To help rid your body of fungal infections and parasites you may need to look no further than your kitchen cupboard. A variety of the most common foods may offer distinct anti-fungal and anti-parasitic effects. Some foods act directly on the infecting organisms, while others spur the immune system to attack. Always consult your doctor about using foods to treat an infection or other medical condition.
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Fresh garlic tops the list of anti-fungal and anti-parasite foods, according to Martha Libster, author of "Delmar's Integrative Herb Guide for Nurses." Organosulphur compounds in garlic increase your immune system's activity against bacteria, fungi and parasites. Fresh garlic has been found to be more effective than the anti-fungal drug nystatin against Candida albicans. Avoid dried garlic, which does not contain active allicin, the antimicrobial component of garlic. Dried garlic contains alliin, a precursor to allicin; however, the enzyme that converts alliin to allicin is destroyed by stomach acid.
Onions and cruciferous vegetables contain thiols, sulfur-bearing chemicals with anti-fungal effects, says certified nutritional consultant Phyllis Balch, author of the book "Prescription for Dietary Wellness." Thiols also prevent blood clotting and have cholesterol-lowering effects. Cruciferous vegetables include broccoli, cabbage, cauliflower, Brussels sprouts, collard greens, kale and others. Chopping or chewing these vegetables activates their health-promoting qualities. A study published in the February 2011 issue of the journal "Food and Chemical Toxicology" reported that a fermented cabbage product exerted significant inhibition of Candida.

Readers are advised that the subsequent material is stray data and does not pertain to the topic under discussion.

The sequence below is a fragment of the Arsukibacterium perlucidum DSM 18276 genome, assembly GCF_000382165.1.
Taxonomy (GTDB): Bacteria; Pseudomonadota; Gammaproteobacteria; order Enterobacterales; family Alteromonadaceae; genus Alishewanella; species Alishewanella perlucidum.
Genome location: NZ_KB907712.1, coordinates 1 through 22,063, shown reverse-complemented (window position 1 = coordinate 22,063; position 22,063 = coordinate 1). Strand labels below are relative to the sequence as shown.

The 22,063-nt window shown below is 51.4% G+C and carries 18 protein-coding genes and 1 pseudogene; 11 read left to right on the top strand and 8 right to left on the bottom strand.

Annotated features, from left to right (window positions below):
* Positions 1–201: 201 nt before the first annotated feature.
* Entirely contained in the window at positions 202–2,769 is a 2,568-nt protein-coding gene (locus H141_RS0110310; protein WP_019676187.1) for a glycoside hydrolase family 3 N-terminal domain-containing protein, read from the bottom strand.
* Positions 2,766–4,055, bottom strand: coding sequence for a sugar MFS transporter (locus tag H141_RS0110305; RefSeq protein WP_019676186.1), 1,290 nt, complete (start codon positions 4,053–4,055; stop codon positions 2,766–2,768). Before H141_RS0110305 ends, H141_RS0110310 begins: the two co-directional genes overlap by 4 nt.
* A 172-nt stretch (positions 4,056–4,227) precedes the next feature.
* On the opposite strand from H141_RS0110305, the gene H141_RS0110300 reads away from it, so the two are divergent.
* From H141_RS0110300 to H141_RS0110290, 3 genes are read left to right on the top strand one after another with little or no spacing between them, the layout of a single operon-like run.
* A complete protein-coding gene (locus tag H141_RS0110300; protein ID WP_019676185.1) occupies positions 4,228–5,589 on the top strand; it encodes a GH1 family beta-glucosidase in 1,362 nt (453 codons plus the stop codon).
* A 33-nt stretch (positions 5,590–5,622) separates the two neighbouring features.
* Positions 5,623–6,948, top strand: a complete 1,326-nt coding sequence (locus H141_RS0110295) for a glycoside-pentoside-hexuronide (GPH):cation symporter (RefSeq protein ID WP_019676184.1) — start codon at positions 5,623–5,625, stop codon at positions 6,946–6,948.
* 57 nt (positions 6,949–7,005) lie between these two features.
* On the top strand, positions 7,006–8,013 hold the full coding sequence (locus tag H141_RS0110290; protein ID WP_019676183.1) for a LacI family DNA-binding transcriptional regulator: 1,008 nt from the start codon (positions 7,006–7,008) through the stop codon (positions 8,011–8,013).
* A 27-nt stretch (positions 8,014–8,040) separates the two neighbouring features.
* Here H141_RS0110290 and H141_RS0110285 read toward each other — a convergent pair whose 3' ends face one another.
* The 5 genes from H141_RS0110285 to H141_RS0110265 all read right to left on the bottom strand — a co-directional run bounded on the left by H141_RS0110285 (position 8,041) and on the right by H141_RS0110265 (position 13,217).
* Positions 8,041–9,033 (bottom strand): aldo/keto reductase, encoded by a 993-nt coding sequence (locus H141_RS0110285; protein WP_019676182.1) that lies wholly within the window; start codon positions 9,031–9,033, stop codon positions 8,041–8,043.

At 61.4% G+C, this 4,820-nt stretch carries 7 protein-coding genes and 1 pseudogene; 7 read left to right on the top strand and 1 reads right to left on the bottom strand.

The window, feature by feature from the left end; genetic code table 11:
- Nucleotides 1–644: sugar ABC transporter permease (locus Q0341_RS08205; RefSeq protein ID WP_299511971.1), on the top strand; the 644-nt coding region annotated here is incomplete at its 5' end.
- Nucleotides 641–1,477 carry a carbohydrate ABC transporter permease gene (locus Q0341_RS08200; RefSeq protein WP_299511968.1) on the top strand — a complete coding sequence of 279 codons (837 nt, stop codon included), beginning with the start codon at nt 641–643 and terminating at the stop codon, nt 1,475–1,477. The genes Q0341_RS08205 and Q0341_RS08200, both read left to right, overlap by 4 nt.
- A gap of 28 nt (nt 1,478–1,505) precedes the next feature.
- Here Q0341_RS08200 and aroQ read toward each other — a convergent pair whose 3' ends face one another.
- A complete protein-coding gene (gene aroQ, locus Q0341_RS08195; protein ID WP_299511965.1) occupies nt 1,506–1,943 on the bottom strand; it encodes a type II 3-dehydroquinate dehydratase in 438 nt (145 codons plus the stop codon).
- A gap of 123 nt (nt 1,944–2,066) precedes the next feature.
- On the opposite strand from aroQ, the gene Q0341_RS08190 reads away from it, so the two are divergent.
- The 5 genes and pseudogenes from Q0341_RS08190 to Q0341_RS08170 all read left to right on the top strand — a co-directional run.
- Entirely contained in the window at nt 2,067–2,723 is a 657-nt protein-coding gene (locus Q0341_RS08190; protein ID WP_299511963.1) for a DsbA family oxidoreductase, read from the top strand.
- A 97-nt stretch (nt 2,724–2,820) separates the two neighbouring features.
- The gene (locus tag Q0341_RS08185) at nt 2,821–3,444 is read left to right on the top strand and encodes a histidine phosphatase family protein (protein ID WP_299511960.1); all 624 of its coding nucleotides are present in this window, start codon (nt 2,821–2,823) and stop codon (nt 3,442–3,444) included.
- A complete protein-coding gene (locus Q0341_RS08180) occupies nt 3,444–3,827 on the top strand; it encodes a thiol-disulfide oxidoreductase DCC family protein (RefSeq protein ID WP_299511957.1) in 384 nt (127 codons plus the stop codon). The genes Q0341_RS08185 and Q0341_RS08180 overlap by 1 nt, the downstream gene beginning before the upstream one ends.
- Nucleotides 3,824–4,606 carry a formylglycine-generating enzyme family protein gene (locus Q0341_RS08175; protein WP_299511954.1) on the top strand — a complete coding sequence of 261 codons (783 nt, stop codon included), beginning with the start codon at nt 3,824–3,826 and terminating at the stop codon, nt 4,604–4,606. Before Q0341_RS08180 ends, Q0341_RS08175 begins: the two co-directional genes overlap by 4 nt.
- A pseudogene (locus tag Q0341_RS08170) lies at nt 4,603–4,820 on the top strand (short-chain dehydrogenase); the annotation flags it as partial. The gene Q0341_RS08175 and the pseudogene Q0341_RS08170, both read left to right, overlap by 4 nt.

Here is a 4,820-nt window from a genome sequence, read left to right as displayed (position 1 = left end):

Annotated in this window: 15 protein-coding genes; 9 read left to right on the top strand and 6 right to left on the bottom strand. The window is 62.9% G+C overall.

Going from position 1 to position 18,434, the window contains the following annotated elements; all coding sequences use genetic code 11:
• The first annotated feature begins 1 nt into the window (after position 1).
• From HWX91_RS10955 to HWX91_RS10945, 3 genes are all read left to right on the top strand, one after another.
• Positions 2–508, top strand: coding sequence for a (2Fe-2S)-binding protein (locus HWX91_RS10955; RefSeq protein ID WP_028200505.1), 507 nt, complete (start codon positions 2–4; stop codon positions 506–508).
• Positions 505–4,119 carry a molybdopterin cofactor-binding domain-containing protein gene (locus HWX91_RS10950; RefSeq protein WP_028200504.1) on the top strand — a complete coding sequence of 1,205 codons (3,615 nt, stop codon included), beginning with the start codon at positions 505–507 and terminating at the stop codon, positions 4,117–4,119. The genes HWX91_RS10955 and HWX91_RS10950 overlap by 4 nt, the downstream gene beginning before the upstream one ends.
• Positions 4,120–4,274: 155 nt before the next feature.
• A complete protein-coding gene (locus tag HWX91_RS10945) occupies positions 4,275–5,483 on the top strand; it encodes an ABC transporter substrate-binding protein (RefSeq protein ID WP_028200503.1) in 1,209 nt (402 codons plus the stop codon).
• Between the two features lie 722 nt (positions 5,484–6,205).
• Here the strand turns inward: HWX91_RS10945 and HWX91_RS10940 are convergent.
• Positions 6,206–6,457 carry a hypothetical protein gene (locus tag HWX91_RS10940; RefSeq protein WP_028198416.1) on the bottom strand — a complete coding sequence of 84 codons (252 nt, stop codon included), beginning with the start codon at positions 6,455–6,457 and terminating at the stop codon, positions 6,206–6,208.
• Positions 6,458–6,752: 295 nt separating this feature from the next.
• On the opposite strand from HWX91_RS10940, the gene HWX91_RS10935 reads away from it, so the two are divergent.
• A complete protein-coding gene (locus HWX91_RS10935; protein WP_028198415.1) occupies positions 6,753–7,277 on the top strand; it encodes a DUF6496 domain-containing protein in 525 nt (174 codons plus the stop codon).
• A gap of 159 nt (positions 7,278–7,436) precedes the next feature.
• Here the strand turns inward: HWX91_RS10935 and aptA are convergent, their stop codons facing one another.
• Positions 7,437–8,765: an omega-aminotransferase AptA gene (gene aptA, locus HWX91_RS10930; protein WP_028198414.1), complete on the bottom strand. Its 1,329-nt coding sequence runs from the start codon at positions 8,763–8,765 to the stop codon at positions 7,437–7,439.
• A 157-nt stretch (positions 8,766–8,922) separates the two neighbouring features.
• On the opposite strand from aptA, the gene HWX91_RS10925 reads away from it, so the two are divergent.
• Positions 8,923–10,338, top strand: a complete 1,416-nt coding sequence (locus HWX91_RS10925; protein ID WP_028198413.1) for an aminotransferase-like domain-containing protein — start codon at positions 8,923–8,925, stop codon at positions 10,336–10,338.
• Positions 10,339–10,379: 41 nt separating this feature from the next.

Pumpkin seeds are particularly anti-parasitic, says naturopath Asa Hershoff, N.D., author of the book "Herbal Remedies: A Quick and Easy Guide to Common Disorders and Their Herbal Treatments." Pumpkin seeds are known to be effective against tapeworms and pinworms. Take 12 oz. of pumpkin seeds after fasting for 12 hours. One hour after consuming the pumpkin seeds, drink warm fluids and take a laxative to encourage elimination. Pumpkin seeds are safer than conventional de-worming agents and can be taken by children and pregnant women.
Figs, cinnamon, cloves and rhubarb are good dietary sources to ward off parasites. Rhubarb has laxative properties that stimulate removal of parasites. Ginger and olive leaf also offer mild anti-parasitic effects, according to Trent W. Nichols, author of the book "Optimal Digestive Health: a Complete Guide." Ginger contains a chemical called zingibain that has been shown to dissolve parasites and their eggs, and the Japanese pair ginger with sushi for this reason. Pomegranate stems and roots provide anti-parasitic effects by virtue of a compound called pseudopelletierine.